Monday, June 20, 2005

Monday Book Reviews: The Practicing Congregation and Exodus

The Practicing Congregation by Diana Butler Bass and Exodus: Why Americans Are Fleeing Liberal Churches for Conservative Christianity by Dave Shiflett present contrasting views of mainline Protestant congregations, which is why I thought it would be interesting to read and review them together.

Diana Butler Bass holds a Phd in American religious history from Duke and a masters in theology from Gordon-Conwell Theological Seminary. A former evangelical of fundamentalist bent, she is now an Episcopalian with liberal/progressive views. Her book is part of a three year study of the role of Christian practices in fostering congregational vitality in historic mainline churches called The Project on Congregations of Intentional Practice, located at Virginia Theological Seminary.

Dave Shiflett, on the other hand, characterizes himself as an "itinerant Presbyterian with the emphasis on itinerant" and journalist. He is the author of Christianity on Trial and has writeen about religious issues for many publications ranging from The Washington Post to The Wall Street Journal. His publisher suggested the topic of this current book.

The Practicing Congregation presents an optimistic alternative view of the condition of the Protestant mainline. Bass' thesis is that liberal or progressive Protestant congregations can become growing vital congregations when they foster and emphasize historic Christian spiritual practices such as healing prayer, hospitality, silence, discernment, stewardship and peacemaking. She focuses on the Church of the Ephiphay (ECUSA) in Washington, DC, as the primary example of this type of congregation.

In contrast, Shiflett predicts a continuing "exodus" of membership from the Protestant mainline to conservative denominations or non-denominational churches, fueled by the perceived rejection of traditional tenets of Christianity and liberal political positions of clergy and denominational spokesmen that alienate many in the pews.

Bass' book is academic in tone and more than a little tedious, despite its upbeat message. I have read many articles and books on related subjects and find that this one takes some discipline to finish. Interestingly, she and Shiflett agree that congregations that expect more commitment from their members tend to grow in numbers and vitality. Most other authors have tied this to conservative congregations, but she makes the case that this can occur in churches of liberal or progressive theology as well. The Practicing Congregation includes a brief study guide with suggestions for group discussion.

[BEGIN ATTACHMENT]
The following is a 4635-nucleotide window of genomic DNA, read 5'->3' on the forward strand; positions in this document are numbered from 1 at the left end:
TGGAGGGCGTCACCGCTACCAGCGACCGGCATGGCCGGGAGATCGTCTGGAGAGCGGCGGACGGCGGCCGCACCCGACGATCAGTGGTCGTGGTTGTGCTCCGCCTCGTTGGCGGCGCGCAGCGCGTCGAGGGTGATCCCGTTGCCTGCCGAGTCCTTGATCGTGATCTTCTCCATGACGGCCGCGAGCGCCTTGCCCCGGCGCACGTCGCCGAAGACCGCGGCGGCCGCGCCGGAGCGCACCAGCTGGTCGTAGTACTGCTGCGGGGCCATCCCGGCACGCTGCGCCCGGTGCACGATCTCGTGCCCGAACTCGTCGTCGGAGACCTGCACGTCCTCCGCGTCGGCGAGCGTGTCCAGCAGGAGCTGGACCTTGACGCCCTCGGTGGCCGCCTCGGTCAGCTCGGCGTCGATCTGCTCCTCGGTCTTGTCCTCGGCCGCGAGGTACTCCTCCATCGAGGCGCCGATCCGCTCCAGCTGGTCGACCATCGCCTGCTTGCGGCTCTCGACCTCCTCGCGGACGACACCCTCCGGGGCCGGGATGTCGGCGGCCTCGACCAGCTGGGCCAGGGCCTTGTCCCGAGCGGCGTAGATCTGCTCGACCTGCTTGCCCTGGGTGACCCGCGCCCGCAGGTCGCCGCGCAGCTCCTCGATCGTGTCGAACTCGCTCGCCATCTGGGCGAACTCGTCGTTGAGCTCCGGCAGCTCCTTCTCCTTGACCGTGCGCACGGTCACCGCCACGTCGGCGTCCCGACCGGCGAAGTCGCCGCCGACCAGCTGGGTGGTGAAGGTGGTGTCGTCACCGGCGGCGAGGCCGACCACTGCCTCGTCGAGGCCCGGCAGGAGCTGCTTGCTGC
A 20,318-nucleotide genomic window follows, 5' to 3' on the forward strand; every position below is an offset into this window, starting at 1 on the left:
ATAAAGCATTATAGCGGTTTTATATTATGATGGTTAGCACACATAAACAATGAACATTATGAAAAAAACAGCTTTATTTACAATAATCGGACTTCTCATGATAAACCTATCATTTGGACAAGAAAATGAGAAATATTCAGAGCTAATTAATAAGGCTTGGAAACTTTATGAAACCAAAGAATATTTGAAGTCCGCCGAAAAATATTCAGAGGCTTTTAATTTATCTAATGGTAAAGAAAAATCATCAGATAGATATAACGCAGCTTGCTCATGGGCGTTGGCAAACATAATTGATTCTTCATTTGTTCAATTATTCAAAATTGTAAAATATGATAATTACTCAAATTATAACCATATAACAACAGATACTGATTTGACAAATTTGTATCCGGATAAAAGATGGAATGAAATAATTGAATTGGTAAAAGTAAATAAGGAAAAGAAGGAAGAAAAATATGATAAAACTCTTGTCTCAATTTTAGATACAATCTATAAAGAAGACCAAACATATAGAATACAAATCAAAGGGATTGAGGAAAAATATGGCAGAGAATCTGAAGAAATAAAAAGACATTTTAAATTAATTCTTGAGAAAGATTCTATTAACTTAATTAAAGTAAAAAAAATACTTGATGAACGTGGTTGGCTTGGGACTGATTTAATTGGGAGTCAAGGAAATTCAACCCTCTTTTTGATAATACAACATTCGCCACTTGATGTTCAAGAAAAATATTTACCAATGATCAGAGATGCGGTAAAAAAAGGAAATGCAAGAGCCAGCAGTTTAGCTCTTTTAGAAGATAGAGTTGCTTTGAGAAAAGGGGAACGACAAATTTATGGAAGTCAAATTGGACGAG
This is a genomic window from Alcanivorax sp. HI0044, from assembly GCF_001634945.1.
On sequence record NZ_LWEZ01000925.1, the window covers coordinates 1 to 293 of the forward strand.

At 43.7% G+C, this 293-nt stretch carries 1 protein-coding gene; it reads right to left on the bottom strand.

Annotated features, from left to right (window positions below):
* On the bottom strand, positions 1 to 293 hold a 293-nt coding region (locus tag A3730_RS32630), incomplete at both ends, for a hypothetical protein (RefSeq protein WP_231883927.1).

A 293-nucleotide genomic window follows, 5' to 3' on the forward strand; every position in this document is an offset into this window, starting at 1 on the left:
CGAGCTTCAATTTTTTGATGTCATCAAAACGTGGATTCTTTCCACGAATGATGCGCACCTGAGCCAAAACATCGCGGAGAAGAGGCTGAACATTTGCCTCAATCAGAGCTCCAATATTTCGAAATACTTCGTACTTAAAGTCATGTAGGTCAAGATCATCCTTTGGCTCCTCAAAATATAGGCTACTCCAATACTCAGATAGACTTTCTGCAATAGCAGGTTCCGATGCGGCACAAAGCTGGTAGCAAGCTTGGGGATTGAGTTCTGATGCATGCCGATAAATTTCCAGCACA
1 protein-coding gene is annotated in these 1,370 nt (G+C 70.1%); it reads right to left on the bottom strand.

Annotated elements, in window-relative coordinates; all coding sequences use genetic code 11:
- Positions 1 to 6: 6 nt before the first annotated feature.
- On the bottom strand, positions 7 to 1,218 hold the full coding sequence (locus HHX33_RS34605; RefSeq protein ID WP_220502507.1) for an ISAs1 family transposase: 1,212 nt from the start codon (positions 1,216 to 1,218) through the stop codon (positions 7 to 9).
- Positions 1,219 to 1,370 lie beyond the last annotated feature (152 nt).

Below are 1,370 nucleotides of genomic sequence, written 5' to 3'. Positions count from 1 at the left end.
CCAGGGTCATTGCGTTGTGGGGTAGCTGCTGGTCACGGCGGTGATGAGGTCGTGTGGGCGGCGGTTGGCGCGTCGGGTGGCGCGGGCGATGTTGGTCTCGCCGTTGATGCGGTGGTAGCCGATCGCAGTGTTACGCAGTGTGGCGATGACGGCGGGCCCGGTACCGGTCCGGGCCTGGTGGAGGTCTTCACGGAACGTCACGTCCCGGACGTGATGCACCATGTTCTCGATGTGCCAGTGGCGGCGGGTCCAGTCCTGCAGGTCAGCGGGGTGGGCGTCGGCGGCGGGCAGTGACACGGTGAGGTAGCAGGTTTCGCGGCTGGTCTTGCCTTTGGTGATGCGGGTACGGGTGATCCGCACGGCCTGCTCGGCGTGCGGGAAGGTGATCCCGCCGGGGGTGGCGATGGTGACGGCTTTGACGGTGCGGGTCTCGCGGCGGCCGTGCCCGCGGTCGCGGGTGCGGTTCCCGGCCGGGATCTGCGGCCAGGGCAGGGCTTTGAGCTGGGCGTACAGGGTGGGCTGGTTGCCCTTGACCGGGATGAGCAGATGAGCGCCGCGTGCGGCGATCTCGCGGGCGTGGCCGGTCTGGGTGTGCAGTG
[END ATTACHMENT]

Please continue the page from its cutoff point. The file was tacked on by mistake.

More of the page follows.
Exodus is a more readable book, written in a journalistic rather than an academic style. The title gives away the author's bias. Still, Shiflett intersperses his own research and observations with a number of interviews with clergy and laypeople from mainline and conservative churches. I found the questions he put to each thought-provoking. To the liberals: "Is everything negotiable these days? Is it even slightly possible that there could be significant eternal risks in tampering with what Christians through the ages have considered 'God's blueprint for salvation'?" And to the conservatives: If you can remain in a church whose bishops repeatedly reject the divinity and resurrection of Christ why can't you live with the ordination of gays?

I do pick a nit with Schiflett on one point. He seems to characterize the Presbyterian Lay Committee as a splinter denomination. Although there are those in the PCUSA who view that group as schismatic, to date it has not formed a breakaway church. It's a nit because he spends almost no time on the PCUSA and a lot of time on the ECUSA.

As a DCE, I would recommend The Practicing Congregation as a study for a small group of church officers, staff or clergy, providing they have had some previous experience with this type of academic analysis and an interest in it. Exodus would have broader appeal and could spark some lively discussions in an adult group or Sunday School class over such topics as "celebrity heretics", the "wee Deity" and the "train wreck that is the Episcopal Church USA" regardless of the theological preferences of the group.

1 comment:

John said...

Great reviews! I'll add them to my reading list.